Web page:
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27 Comments / Post A Comment

la_di_da (#1,425)

The thing about slow cookers, and I love them, is that most cooking times are 6 hours. i.e. not quite long enough for me to go to work and come back. As long as whatever you are making can take a little extra simmering, you’re good to go. Plus, leftovers for a week.

BillfoldMonkey (#1,754)

@la_di_da Agreed, plus I’m always terrified the whole time that my dog will climb up on the counter to get at whatever’s in the cooker and then somehow burn the house down. Slow cookers are a Sunday tool for me–cook on Sunday, eat all week.

womb bat (#3,498)

@la_di_da One thing I’ve learned with chicken dishes is that it helps a lot to cut the chicken up before you put it in, doesn’t dry out as much. This morning I cut up 3 chicken breasts and an onion then threw in a pouch of Frontera sauce. I’ve also just used salsa + cumin in a pinch and it turned out great. By the time I get home it will have sat in there for 9+ hours.

jennonthego (#5,366)

@la_di_da I’ve taken to making my slow cooker meal on Sunday afternoon and then putting it in the fridge. I have to microwave it every night, but it’s still better for me than Lean Cuisine and it’s already made, so I don’t have to think about it.

pearl (#153)

@la_di_da Isn’t the advantage of a fancier one like the one above is that it turns to “warm” after the timer runs out? So you can get back from work and it’ll be warm, but not cook any longer.

@mmleadinglady I do something similar. One of my brilliant coworkers pointed out that you could just cook a bunch of plain-ish chicken in the Sunday big batch, and then FLAVOR it differently throughout the week. Can’t believe I didn’t think of it before!

notpollyanna (#2,841)

@la_di_da I have a cat who likes to wake me up periodically through the night, so I slow cook at night. Instead of wandering around twiddling my thumbs for a few minutes before the meowy one will calm himself, I check on the food.

Derbel McDillet (#1,241)

@BillfoldMonkey I will admit leaving my slow cooker on in the bathroom when I’m at work because I also have a fear of my dog pulling it down onto himself. It does seem weird to have my bathroom smell like BBQ for a few days, but it’s worth the peace of mind.

@la_di_da This is true of most recipes with chicken breasts or thighs, but there are a ton of low and slow recipes that do take 8+ hrs, like whole beef roasts and whole chickens.

Also, you should get a slow cooker that switches from low to warm once the time on it is up, so it will keep your food warm for when you come home but not keep cooking it.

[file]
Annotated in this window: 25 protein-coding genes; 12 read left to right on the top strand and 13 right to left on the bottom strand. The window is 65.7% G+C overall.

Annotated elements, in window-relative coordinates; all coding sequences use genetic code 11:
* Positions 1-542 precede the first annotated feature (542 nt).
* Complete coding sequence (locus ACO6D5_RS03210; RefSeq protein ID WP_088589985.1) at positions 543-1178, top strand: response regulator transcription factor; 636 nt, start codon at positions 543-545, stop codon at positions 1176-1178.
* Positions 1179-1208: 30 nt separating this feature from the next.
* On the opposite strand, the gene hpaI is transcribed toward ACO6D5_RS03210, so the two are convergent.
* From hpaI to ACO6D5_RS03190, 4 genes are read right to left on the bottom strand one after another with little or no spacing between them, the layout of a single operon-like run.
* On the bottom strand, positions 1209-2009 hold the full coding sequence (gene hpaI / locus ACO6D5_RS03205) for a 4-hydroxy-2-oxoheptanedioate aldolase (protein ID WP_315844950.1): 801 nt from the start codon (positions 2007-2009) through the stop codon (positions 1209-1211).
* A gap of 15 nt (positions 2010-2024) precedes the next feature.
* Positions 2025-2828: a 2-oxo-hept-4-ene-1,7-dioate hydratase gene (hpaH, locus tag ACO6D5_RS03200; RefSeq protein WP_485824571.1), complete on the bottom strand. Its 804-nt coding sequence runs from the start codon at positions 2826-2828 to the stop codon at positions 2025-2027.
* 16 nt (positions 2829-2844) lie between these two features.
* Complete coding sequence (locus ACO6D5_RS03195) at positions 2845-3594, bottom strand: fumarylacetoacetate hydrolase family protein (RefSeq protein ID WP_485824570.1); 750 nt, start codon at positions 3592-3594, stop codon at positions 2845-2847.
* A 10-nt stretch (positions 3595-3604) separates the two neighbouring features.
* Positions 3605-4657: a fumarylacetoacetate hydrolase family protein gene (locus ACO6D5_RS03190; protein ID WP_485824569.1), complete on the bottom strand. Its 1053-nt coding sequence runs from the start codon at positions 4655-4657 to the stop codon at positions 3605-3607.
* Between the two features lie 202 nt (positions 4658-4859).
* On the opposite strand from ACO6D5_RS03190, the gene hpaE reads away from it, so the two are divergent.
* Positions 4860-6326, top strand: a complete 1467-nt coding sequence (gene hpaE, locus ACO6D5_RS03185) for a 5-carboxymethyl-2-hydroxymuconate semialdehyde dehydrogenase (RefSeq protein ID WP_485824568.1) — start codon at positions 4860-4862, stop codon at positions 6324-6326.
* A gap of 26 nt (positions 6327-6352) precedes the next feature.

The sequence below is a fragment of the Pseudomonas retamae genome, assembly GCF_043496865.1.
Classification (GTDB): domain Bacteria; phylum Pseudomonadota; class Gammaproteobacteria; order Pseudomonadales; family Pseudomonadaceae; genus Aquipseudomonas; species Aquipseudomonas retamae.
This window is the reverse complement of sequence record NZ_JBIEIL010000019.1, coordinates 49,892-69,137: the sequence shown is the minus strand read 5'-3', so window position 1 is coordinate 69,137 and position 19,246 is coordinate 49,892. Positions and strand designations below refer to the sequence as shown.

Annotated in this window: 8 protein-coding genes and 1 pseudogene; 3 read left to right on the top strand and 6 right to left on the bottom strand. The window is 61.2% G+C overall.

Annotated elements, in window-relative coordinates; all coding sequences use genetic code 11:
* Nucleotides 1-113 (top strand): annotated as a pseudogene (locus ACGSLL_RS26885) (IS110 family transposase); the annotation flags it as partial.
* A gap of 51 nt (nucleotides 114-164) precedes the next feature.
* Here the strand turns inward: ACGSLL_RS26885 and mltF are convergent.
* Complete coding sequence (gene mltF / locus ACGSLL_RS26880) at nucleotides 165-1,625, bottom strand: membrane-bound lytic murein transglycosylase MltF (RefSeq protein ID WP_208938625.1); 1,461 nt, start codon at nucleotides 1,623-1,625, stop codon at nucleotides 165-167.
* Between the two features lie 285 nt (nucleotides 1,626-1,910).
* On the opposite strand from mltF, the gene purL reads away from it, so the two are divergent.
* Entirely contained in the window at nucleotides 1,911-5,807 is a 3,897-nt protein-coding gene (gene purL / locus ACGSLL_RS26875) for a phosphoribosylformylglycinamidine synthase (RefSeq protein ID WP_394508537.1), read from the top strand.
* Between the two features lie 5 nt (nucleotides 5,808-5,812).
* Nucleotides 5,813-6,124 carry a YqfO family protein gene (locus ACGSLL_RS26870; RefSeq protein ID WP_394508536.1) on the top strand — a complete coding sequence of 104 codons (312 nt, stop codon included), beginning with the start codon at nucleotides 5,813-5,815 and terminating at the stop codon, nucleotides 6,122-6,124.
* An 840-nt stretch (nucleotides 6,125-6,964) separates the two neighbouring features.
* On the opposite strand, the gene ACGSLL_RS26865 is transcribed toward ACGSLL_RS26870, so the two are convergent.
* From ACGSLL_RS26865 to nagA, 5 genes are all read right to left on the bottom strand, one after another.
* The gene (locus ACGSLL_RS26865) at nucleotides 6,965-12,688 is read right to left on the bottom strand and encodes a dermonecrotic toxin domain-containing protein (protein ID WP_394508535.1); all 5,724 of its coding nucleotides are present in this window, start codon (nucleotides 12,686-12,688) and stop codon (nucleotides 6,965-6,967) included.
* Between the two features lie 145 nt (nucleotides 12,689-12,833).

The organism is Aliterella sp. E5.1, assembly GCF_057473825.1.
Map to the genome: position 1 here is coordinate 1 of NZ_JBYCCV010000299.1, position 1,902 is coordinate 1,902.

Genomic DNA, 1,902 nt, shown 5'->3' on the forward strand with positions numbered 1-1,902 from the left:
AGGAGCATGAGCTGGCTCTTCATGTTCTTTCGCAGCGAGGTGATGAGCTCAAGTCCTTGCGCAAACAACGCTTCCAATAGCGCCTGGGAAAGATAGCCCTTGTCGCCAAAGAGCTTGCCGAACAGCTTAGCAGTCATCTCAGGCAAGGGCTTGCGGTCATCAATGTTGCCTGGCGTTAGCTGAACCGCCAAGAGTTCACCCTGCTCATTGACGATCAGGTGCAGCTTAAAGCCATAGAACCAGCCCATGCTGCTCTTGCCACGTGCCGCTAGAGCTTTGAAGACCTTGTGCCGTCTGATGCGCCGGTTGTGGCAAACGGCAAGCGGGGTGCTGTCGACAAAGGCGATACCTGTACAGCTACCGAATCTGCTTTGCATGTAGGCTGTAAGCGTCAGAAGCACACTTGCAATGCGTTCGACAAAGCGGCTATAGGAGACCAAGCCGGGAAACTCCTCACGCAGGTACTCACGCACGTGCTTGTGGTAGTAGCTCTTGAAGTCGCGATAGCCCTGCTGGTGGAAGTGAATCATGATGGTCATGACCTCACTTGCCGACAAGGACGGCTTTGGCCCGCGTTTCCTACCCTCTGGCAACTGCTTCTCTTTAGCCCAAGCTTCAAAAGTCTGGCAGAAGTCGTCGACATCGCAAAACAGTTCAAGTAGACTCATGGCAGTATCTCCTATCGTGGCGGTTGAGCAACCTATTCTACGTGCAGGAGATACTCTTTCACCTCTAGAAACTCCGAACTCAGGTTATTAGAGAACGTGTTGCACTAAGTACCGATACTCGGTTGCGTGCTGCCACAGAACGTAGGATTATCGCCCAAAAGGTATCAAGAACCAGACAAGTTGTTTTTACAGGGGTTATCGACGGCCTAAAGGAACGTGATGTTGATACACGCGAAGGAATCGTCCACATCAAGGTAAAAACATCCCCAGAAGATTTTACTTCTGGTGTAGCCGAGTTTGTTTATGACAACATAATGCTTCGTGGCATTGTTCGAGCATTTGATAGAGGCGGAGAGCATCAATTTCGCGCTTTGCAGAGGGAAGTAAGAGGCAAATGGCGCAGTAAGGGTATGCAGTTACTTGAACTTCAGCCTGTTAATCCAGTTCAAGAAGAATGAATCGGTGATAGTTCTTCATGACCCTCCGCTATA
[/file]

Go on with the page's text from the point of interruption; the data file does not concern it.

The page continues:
CheddarCheesus (#4,629)

@la_di_da I just today read about a crock pot with wireless that you can control via your phone should you wind up being away longer than you thought. Even though I just bought a new one (with owls on it!), I’m already planning my upgrade.

Allison (#4,509)

I love my slow cooker, I’m not super creative about what I make in it, but the two or three things I switch between (and non-slowcooker stuff) is awesome. Love when packing my lunch means grabbing a thing out of the fridge and little else.

jquick (#3,730)

@Allison Any vegetarian suggestions for a slow cooker?

megra (#2,906)

@jquick http://coffeeinthewoodshed.com/2013/10/08/id-like-to-sip-my-cider/ that is a great one! very easy in a crock pot and I added sweet potatoes (peeled and chopped to be a little smaller than the squash) and lentils (the protein really helped keep me full!). I’d definitely pack a slice or two of lime to squeeze on top right before you eat it.

Also froze a jar or two and that worked well!

Allison (#4,509)

@jquick I’m a total meat eater, but my roommate does a lot of things with lentils, but I think those usually involve chicken, too. You could do a vegetarian chili maybe? I don’t know what veggies can stand up to hours and hours of cooking by themselves.

eatmoredumplings (#3,808)

@jquick Honestly a slow cooker is a little overkill for most vegetarian stuff, since most of the work there is in the chopping, not the cooking. I have a hand-me-down one and I pretty much just use it to cook beans, but even dry and straight from the bag, they’re totally cooked in about 3 hours on high. I do my slow-cooking on the weekends but I know someone who does it after dinner but before bed to eat the next day.